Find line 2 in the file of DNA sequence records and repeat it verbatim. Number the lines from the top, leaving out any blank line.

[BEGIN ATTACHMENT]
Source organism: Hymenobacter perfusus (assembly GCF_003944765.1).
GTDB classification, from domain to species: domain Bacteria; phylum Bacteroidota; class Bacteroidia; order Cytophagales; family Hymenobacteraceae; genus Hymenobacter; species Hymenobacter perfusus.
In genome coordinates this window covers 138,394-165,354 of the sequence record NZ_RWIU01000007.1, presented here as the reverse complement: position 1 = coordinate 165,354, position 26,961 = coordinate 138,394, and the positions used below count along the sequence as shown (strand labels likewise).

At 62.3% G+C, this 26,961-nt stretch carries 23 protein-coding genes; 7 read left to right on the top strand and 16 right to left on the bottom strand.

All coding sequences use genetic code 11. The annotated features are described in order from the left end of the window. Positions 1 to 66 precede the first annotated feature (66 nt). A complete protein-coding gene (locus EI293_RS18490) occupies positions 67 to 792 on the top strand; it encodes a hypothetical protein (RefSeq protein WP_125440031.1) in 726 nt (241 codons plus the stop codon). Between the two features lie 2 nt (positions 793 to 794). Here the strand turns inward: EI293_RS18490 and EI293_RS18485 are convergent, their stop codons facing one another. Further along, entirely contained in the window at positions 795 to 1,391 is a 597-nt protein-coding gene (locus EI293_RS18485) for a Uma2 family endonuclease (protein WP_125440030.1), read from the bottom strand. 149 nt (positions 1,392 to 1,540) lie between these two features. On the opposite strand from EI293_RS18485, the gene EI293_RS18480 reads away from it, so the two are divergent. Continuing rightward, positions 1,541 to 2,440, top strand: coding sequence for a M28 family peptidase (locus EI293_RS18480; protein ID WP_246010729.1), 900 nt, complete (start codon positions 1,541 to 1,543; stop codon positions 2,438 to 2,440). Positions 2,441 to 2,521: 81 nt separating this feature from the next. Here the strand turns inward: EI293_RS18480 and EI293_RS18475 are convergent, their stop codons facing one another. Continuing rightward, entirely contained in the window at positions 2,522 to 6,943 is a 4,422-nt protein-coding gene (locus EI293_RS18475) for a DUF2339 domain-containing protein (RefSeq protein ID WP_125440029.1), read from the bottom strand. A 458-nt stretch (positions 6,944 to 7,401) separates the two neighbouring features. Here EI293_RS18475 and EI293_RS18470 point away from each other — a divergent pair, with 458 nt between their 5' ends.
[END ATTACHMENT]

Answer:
GTDB classification, from domain to species: domain Bacteria; phylum Bacteroidota; class Bacteroidia; order Cytophagales; family Hymenobacteraceae; genus Hymenobacter; species Hymenobacter perfusus.